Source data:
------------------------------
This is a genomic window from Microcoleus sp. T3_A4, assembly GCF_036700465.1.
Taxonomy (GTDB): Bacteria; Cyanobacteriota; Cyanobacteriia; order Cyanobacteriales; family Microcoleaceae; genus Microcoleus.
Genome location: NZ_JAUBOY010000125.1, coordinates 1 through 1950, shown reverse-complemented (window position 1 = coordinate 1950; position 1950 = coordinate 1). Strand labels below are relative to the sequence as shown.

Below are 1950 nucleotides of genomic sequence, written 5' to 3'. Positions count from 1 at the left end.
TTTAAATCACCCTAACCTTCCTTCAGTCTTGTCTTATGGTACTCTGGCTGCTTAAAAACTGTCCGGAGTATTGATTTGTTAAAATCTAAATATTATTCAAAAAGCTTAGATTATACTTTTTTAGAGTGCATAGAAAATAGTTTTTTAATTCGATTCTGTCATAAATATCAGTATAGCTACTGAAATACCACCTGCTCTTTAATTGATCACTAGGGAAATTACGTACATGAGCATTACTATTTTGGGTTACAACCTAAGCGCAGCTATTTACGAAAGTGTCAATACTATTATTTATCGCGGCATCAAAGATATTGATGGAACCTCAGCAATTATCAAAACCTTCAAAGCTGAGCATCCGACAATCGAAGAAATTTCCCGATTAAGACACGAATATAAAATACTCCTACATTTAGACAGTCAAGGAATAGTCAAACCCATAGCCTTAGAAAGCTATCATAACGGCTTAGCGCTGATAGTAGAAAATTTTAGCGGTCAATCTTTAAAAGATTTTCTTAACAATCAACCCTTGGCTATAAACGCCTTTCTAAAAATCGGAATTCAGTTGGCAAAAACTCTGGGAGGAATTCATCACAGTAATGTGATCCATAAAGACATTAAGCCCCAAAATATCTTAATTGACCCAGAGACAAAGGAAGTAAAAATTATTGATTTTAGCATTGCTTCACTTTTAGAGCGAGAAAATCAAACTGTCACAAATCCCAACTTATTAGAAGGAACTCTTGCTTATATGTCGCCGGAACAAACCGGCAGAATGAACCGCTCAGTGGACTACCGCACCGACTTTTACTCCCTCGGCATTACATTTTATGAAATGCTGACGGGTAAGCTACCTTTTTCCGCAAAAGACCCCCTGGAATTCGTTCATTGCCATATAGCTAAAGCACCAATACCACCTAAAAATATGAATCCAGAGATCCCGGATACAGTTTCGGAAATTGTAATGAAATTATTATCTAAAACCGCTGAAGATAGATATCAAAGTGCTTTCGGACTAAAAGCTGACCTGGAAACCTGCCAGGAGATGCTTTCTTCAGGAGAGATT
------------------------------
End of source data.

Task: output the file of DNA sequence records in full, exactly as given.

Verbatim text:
This is a genomic window from Microcoleus sp. T3_A4, assembly GCF_036700465.1.
Taxonomy (GTDB): Bacteria; Cyanobacteriota; Cyanobacteriia; order Cyanobacteriales; family Microcoleaceae; genus Microcoleus.
Genome location: NZ_JAUBOY010000125.1, coordinates 1 through 1950, shown reverse-complemented (window position 1 = coordinate 1950; position 1950 = coordinate 1). Strand labels below are relative to the sequence as shown.

Below are 1950 nucleotides of genomic sequence, written 5' to 3'. Positions count from 1 at the left end.
TTTAAATCACCCTAACCTTCCTTCAGTCTTGTCTTATGGTACTCTGGCTGCTTAAAAACTGTCCGGAGTATTGATTTGTTAAAATCTAAATATTATTCAAAAAGCTTAGATTATACTTTTTTAGAGTGCATAGAAAATAGTTTTTTAATTCGATTCTGTCATAAATATCAGTATAGCTACTGAAATACCACCTGCTCTTTAATTGATCACTAGGGAAATTACGTACATGAGCATTACTATTTTGGGTTACAACCTAAGCGCAGCTATTTACGAAAGTGTCAATACTATTATTTATCGCGGCATCAAAGATATTGATGGAACCTCAGCAATTATCAAAACCTTCAAAGCTGAGCATCCGACAATCGAAGAAATTTCCCGATTAAGACACGAATATAAAATACTCCTACATTTAGACAGTCAAGGAATAGTCAAACCCATAGCCTTAGAAAGCTATCATAACGGCTTAGCGCTGATAGTAGAAAATTTTAGCGGTCAATCTTTAAAAGATTTTCTTAACAATCAACCCTTGGCTATAAACGCCTTTCTAAAAATCGGAATTCAGTTGGCAAAAACTCTGGGAGGAATTCATCACAGTAATGTGATCCATAAAGACATTAAGCCCCAAAATATCTTAATTGACCCAGAGACAAAGGAAGTAAAAATTATTGATTTTAGCATTGCTTCACTTTTAGAGCGAGAAAATCAAACTGTCACAAATCCCAACTTATTAGAAGGAACTCTTGCTTATATGTCGCCGGAACAAACCGGCAGAATGAACCGCTCAGTGGACTACCGCACCGACTTTTACTCCCTCGGCATTACATTTTATGAAATGCTGACGGGTAAGCTACCTTTTTCCGCAAAAGACCCCCTGGAATTCGTTCATTGCCATATAGCTAAAGCACCAATACCACCTAAAAATATGAATCCAGAGATCCCGGATACAGTTTCGGAAATTGTAATGAAATTATTATCTAAAACCGCTGAAGATAGATATCAAAGTGCTTTCGGACTAAAAGCTGACCTGGAAACCTGCCAGGAGATGCTTTCTTCAGGAGAGATT